UW Awarded $2.1 Million by the Patient-Centered Outcomes Research Institute
Madison, Wisconsin - Can peer support do a better job than standard community services of keeping elderly people out of hospitals and nursing homes?
A University of Wisconsin-Madison research team led by Dr. Elizabeth Jacobs, associate professor of medicine and associate vice chair for health services research, was awarded $2.1 million by the Patient-Centered Outcomes Research Institute (PCORI) to study “The Effectiveness of Peer-to-Peer Community Support to Promote Aging in Place.” This three-year study is one of 33 grants approved in this year’s cycle by PCORI.
The study will compare community-based, peer-to-peer support to standard community services in the promotion of health and wellness in older adults at risk for frequent use of acute-health care services and/or nursing home placement.
“Only about 10 percent of grants were approved this cycle, so this speaks to the skill and community partnerships we have at Wisconsin. Our planning is already underway and we are very proud of our robust partnership with the Milwaukee-based Alliance for Children and Families, a nationwide network of nearly 500 nonprofit human-serving organizations. The fact that our work is of import to patients, their families, and is community-based research helped us secure the grant and gave us the best real-world context in which to conduct this study,” said Jacobs.
While the investigative team is based in Madison, study participants, adults over age 65, will be from three different communities across the country: Los Angeles, California; Palm Beach, Florida; and Rochester, New York. Each of those communities has established peer-to-peer programs by robust community-based nonprofit organizations that are members of the Alliance for Children and Families. They include Jewish Family Service of Los Angeles; Alpert Jewish Family & Children‘s Service of Palm Beach, and The Community of Place of Greater Rochester. A total of 360 participants will be followed over 12 months, comparing at-risk older adults receiving peer-to-peer support to the same number of at-risk older adults who receive standard community services.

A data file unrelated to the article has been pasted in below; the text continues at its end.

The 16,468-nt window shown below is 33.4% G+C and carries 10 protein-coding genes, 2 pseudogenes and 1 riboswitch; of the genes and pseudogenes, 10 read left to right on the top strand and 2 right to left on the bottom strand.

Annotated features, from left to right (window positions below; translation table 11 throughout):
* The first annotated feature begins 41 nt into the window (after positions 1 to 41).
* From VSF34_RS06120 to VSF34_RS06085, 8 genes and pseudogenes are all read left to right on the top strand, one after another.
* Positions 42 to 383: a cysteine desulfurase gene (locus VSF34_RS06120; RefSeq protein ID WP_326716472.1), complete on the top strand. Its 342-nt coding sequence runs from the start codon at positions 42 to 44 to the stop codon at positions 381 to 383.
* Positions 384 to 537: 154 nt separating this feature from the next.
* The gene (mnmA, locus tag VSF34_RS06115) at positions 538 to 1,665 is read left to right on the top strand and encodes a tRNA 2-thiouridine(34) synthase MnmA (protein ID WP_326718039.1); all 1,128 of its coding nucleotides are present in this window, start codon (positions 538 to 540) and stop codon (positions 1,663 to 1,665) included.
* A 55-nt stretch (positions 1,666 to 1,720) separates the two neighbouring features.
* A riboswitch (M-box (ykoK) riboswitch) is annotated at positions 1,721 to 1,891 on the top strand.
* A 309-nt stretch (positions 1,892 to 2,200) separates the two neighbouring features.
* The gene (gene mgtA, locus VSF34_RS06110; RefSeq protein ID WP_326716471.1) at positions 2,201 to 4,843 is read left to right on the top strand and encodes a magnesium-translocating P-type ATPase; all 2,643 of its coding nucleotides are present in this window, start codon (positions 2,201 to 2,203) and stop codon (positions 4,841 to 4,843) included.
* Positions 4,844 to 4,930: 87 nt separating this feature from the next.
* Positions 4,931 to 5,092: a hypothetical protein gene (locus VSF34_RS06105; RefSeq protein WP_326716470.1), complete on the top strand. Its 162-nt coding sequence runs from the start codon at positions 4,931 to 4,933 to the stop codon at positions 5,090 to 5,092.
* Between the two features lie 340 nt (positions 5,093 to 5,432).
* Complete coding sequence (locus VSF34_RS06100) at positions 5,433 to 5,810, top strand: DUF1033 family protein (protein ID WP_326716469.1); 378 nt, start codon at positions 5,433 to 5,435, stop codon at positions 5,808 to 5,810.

“Peer-to-peer support is basically like having a trusted friend to help you. My job is to study and find evidence of the effectiveness of this support. These three communities will give us a great opportunity to generate evidence that could be widely applied across the country,” said Jacobs.
The study will examine how peer-to-peer support enhances over-all well-being, and affects rates of depression and anxiety. The research team will also assess whether it prevents hospitalization, emergency-department visits, and nursing-home placement.
“The aging population would like to age in the communities where they live, but that has become increasingly difficult because of the structure and lack of services. We believe older adults in the peer-to-peer support groups will have lower rates of hospitalization, emergency-department visits, and nursing home placements compared to the standard service group,” said Jacobs.
Participants will be able to enroll in the study starting next spring.
Patient-Centered Outcomes Research Institute (PCORI) is an independent, non-profit organization authorized by Congress in 2010. PCORI has approved nearly $549 million to support 313 research studies and initiatives since it began funding in 2012.
Date Published: 08/28/2014